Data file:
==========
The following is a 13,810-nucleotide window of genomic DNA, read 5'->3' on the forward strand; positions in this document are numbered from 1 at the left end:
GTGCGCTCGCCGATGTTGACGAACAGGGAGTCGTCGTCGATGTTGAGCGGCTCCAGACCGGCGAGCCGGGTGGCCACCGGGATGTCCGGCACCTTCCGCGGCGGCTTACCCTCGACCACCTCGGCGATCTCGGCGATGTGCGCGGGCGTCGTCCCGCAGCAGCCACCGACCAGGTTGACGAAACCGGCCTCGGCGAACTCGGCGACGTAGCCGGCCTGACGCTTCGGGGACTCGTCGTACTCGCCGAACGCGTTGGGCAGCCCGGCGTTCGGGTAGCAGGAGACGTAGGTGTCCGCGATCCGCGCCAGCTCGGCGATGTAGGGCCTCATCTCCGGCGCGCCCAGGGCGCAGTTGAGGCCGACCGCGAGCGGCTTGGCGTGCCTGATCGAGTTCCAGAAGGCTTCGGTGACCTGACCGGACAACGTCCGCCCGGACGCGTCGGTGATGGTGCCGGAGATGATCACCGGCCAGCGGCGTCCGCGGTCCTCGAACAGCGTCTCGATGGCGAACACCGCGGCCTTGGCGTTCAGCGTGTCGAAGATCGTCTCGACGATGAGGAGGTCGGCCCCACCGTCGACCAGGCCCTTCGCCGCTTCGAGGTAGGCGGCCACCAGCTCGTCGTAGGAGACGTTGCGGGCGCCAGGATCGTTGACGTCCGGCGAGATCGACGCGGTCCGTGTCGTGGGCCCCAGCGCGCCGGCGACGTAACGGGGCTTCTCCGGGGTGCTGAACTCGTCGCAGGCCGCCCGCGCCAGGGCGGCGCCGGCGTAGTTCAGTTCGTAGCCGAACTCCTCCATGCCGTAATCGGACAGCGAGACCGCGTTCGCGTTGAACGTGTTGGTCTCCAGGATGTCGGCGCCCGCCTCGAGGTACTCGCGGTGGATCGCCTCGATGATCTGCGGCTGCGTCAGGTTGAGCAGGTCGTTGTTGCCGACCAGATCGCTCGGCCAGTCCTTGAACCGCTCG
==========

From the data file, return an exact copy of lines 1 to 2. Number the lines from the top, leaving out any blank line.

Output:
The following is a 13,810-nucleotide window of genomic DNA, read 5'->3' on the forward strand; positions in this document are numbered from 1 at the left end:
GTGCGCTCGCCGATGTTGACGAACAGGGAGTCGTCGTCGATGTTGAGCGGCTCCAGACCGGCGAGCCGGGTGGCCACCGGGATGTCCGGCACCTTCCGCGGCGGCTTACCCTCGACCACCTCGGCGATCTCGGCGATGTGCGCGGGCGTCGTCCCGCAGCAGCCACCGACCAGGTTGACGAAACCGGCCTCGGCGAACTCGGCGACGTAGCCGGCCTGACGCTTCGGGGACTCGTCGTACTCGCCGAACGCGTTGGGCAGCCCGGCGTTCGGGTAGCAGGAGACGTAGGTGTCCGCGATCCGCGCCAGCTCGGCGATGTAGGGCCTCATCTCCGGCGCGCCCAGGGCGCAGTTGAGGCCGACCGCGAGCGGCTTGGCGTGCCTGATCGAGTTCCAGAAGGCTTCGGTGACCTGACCGGACAACGTCCGCCCGGACGCGTCGGTGATGGTGCCGGAGATGATCACCGGCCAGCGGCGTCCGCGGTCCTCGAACAGCGTCTCGATGGCGAACACCGCGGCCTTGGCGTTCAGCGTGTCGAAGATCGTCTCGACGATGAGGAGGTCGGCCCCACCGTCGACCAGGCCCTTCGCCGCTTCGAGGTAGGCGGCCACCAGCTCGTCGTAGGAGACGTTGCGGGCGCCAGGATCGTTGACGTCCGGCGAGATCGACGCGGTCCGTGTCGTGGGCCCCAGCGCGCCGGCGACGTAACGGGGCTTCTCCGGGGTGCTGAACTCGTCGCAGGCCGCCCGCGCCAGGGCGGCGCCGGCGTAGTTCAGTTCGTAGCCGAACTCCTCCATGCCGTAATCGGACAGCGAGACCGCGTTCGCGTTGAACGTGTTGGTCTCCAGGATGTCGGCGCCCGCCTCGAGGTACTCGCGGTGGATCGCCTCGATGATCTGCGGCTGCGTCAGGTTGAGCAGGTCGTTGTTGCCGACCAGATCGCTCGGCCAGTCCTTGAACCGCTCG